All images courtesy of Chipster PR
By Fábio Moniz
A music box.
When you pull the cord, what do we get but a great introduction from the death screen of the nostalgia of our lives? We tune in to the channel of our memories and let Long Distance Calling lead us through our storage, in a loop of tasty riffs and cool melodies.
Normality is ephemeral.
The first seconds of the second track enables us to make an acquaintance with the band and their playing style, indeed. Solid and heavy, but soft in its meaning and words. Words? Because they easily convey the message with the notes they play, the scales, and melodies, so everybody can understand, as if they were words themselves. The riffs have a clear meaning.
What about the triplet feel of the drumbeat? Really cool! The rhythm section is very close tight, and it can really get the band together. Do not make less of these band members’ work!
Racing our way through our biological hard drives.
It sounds like the first level of your favorite outer space racing game. It is not like your daily metal band, nor a shopping mall elevator kind of song – say that given elevator played a metal version of your usual elevator song.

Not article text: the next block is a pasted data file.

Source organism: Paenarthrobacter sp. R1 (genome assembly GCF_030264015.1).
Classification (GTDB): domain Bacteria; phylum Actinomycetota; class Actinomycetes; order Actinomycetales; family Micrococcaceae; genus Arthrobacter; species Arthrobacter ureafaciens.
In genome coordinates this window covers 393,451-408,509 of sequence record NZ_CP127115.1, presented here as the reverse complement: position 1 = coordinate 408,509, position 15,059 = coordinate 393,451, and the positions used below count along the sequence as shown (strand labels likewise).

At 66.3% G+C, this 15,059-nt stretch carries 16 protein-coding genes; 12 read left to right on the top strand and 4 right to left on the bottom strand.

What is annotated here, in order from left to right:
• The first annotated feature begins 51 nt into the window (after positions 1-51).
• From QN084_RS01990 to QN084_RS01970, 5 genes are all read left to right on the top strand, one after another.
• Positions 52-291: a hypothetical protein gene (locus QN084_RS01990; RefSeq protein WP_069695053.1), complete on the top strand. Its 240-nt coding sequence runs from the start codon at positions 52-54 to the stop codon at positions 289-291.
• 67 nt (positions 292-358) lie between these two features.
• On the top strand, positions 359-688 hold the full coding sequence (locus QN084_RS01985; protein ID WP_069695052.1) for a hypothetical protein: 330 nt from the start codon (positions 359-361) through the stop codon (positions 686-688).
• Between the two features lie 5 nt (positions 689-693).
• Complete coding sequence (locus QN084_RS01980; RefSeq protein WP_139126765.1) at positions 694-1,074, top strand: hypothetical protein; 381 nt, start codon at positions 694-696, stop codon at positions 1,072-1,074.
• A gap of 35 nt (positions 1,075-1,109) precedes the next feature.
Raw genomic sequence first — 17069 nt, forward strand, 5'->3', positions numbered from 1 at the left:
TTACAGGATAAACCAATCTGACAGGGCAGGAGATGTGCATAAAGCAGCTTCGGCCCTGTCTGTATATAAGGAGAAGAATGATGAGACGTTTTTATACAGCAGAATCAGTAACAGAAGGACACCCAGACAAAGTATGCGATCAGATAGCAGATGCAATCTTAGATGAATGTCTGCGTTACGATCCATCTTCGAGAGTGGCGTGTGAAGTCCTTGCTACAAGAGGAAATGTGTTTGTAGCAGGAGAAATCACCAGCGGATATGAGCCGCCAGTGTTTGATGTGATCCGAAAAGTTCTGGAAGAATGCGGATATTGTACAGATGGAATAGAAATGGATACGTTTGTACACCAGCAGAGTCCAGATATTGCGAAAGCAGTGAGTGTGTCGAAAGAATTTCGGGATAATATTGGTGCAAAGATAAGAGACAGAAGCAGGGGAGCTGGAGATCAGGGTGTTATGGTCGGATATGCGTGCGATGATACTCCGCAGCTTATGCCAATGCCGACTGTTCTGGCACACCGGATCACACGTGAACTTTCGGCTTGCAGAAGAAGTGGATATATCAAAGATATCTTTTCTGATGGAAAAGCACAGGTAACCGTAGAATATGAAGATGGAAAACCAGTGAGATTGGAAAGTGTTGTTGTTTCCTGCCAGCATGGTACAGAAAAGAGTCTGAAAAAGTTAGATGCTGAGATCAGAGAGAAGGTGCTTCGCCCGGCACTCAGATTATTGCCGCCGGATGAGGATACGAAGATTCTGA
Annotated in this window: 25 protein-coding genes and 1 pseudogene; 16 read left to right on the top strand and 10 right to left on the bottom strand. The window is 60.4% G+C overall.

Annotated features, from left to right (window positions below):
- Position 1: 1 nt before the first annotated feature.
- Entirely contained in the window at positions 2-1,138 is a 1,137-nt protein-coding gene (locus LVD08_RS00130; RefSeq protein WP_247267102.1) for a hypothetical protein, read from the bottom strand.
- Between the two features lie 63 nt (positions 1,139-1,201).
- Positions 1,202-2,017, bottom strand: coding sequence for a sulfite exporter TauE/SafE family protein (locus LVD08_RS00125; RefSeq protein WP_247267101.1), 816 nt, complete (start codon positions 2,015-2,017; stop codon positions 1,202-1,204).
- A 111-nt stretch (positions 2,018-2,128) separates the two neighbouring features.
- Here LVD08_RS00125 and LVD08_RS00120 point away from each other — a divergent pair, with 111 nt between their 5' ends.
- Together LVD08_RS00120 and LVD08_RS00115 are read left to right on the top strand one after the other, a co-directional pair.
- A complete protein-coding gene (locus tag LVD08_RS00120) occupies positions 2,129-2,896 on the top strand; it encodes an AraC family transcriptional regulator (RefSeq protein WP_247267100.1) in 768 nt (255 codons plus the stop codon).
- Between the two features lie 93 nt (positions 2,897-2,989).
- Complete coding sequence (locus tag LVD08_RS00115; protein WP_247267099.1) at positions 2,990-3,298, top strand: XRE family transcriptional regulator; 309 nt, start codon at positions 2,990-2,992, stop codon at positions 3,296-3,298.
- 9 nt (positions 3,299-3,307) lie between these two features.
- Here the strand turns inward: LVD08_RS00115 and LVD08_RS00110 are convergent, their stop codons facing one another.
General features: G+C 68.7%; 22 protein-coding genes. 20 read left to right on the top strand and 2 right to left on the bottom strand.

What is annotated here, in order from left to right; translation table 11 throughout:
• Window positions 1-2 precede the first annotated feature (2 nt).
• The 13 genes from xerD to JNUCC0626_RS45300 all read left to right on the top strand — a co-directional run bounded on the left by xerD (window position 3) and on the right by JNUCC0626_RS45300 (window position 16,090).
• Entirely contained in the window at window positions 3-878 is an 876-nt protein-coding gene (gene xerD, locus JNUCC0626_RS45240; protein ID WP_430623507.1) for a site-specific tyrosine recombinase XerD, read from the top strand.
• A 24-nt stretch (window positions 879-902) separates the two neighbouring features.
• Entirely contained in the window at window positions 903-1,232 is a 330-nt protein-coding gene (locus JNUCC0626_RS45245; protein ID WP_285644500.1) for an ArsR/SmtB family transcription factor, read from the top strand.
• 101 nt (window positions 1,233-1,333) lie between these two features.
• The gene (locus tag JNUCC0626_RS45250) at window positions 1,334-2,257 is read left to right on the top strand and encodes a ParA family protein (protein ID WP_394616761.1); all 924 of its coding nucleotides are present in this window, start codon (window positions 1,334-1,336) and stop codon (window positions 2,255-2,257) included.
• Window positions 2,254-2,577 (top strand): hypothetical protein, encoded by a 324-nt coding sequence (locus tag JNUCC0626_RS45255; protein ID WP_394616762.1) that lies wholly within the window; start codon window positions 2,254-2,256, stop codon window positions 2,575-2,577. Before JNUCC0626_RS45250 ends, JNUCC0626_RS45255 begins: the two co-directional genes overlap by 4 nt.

It causes some damage, but it fixes things at the same rate. There’s an exchange, and gains are reciprocal. We are to be entertained, explore past memories, and be at ease with some of the memories that haunt us; while these great musicians are to explore their creativity in composition, develop new techniques and improve already acquired skills, and have fun together as a band.
Sloth takes over us, sometimes.
We would like to remain silent and idle when the track “Sloth” strikes us with sweet melodies, and the saxophone plays the sweet aroma of comfort. It hits us sweetly and we feel the need to listen to its sound being driven by the rhythm section to places we weren’t acquainted with, yet.
Add a bit of progress to that.
Advancing through the album, we get to taste, bit by bit, progressive metal, something that adds a different flavor to it. The simplicity of the songs, mixed with rhythmic and melodic complexity, now takes a new spicy sauce. The surprise we, as listeners, are looking for, is given to us in small packages, so as to not take them for granted, and savor them in gourmet amounts.
To finalize, “Eraser” works as the perfect outro. It provides the perfect atmosphere to embrace the moment we open our eyes and meet again with reality, realizing that our memories are now fixed, being given a new light and perspective we hadn’t given the chance to be looked from.
Follow Long Distance Calling’s vibrations and give their latest album Eraser a try. You won’t regret it.
– Fábio Moniz is a columnist for www.vwmusicrocks.com and may be reached at firstname.lastname@example.org